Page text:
Our product candidates are in various stages of development and are prone to the risks of failure inherent in biopharmaceutical development. In many cases, even if we ultimately obtain regulatory approval to market a product candidate, we will need to complete significant additional clinical trials before we can demonstrate that the product candidate is safe and effective to the satisfaction of the regulatory authorities involved. Clinical trials are expensive and uncertain processes that take years to complete. Failure can occur at any stage of the process. Further, even if a product candidate receives the required regulatory approvals, we cannot assure you that it will be successful commercially. In addition, we have a large number of product candidates in our development pipeline, and while we invest in the technology and indications that we believe are most promising, financial and resource constraints may require us to forego or delay opportunities that may ultimately have greater commercial potential than those programs we are currently actively developing.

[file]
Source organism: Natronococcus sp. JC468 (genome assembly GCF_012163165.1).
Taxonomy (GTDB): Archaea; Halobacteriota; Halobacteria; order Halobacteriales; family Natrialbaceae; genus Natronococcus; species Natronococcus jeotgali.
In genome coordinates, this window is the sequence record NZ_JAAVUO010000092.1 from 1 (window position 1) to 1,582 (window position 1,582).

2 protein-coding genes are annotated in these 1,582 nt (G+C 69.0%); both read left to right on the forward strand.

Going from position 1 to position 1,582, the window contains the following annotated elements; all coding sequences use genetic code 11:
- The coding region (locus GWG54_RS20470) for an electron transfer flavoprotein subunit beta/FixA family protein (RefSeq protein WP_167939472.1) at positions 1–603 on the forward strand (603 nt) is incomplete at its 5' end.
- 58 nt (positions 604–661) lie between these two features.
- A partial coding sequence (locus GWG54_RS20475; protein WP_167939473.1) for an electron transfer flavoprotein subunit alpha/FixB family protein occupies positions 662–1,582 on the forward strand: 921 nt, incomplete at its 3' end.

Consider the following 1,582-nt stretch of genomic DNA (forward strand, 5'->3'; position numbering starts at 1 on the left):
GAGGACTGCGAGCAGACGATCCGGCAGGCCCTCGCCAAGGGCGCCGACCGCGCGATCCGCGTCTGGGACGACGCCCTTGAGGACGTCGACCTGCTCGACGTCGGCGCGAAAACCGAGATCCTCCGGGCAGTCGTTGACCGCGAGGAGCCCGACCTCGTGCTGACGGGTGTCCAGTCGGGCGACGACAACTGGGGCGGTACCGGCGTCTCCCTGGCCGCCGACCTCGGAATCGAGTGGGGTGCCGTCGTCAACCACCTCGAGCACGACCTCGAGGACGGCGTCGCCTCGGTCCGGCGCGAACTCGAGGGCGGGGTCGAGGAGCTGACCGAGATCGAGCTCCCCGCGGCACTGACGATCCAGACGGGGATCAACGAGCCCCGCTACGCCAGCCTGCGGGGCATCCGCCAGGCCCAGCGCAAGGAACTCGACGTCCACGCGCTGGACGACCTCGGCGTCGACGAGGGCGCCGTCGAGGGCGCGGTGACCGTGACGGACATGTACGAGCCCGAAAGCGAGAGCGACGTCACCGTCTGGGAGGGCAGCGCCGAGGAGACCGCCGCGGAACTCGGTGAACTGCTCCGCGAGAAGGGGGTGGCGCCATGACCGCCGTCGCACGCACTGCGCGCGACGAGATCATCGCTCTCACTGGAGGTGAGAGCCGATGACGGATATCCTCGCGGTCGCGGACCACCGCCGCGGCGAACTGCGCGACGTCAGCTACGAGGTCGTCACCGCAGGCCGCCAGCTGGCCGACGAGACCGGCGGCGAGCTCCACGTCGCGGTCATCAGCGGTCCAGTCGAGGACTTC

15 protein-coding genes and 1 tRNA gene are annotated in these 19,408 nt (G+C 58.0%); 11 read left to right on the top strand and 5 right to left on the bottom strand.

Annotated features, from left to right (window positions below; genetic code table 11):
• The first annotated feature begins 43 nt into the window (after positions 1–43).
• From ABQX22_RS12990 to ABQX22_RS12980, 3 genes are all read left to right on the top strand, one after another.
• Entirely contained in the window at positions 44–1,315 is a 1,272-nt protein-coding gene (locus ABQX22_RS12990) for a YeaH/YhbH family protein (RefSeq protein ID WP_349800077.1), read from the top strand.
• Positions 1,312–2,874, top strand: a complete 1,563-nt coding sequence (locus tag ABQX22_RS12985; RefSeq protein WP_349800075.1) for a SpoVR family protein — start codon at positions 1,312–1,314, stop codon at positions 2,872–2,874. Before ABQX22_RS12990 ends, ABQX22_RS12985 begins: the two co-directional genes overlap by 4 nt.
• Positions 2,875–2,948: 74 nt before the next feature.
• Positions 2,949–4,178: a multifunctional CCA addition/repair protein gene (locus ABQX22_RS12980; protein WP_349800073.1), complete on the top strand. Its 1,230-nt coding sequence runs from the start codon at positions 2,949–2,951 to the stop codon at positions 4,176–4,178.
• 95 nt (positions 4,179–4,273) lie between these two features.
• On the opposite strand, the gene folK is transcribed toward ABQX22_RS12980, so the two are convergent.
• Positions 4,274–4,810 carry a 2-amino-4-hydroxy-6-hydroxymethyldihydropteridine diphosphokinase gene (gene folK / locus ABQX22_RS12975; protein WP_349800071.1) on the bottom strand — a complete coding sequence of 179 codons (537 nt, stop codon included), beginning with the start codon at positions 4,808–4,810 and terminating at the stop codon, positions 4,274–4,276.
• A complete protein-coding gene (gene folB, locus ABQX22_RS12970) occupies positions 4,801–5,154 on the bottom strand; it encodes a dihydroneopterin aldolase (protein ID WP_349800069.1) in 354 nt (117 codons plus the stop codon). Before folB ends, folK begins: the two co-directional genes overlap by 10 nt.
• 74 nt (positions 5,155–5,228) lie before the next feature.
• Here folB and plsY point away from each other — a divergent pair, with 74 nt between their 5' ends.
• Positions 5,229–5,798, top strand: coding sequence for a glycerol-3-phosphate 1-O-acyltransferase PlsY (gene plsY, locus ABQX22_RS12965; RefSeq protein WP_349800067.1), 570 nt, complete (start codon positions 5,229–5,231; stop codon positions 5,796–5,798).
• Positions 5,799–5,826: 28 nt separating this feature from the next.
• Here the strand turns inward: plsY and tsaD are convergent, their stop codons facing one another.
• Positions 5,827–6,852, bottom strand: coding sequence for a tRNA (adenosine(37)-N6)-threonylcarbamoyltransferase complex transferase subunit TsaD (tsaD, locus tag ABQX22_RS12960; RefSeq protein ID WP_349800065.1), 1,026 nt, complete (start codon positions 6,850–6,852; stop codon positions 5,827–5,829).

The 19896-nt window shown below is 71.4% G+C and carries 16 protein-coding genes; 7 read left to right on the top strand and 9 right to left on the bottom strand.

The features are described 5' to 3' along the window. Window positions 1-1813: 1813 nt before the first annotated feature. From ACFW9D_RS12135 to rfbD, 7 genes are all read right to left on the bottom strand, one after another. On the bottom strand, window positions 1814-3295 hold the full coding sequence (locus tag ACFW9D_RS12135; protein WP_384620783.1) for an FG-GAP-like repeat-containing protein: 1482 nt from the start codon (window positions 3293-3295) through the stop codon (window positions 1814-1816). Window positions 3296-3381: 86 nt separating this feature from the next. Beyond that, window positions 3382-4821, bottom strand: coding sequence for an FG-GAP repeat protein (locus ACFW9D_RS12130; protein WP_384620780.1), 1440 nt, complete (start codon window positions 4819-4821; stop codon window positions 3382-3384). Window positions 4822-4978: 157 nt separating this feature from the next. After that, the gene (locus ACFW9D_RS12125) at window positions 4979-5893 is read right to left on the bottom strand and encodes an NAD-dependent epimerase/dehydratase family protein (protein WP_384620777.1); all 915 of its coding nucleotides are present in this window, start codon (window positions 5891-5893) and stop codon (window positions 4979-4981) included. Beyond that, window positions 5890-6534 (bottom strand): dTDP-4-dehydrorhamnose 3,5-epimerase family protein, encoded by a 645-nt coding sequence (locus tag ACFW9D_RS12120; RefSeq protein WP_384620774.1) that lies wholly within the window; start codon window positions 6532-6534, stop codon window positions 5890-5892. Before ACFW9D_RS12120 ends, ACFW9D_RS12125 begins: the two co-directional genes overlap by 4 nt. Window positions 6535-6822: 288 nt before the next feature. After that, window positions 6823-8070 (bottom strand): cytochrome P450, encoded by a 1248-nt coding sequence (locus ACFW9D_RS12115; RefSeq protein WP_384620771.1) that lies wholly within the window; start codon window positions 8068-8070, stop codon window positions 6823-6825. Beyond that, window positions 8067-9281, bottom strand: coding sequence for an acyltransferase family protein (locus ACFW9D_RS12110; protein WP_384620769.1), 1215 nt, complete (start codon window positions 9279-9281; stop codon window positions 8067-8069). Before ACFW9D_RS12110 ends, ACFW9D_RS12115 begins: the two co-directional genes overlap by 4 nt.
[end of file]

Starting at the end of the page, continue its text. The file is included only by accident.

We may not achieve research, development and commercialization goals in the time frames that we publicly estimate, which could have an adverse impact on our business and could cause our stock price to decline.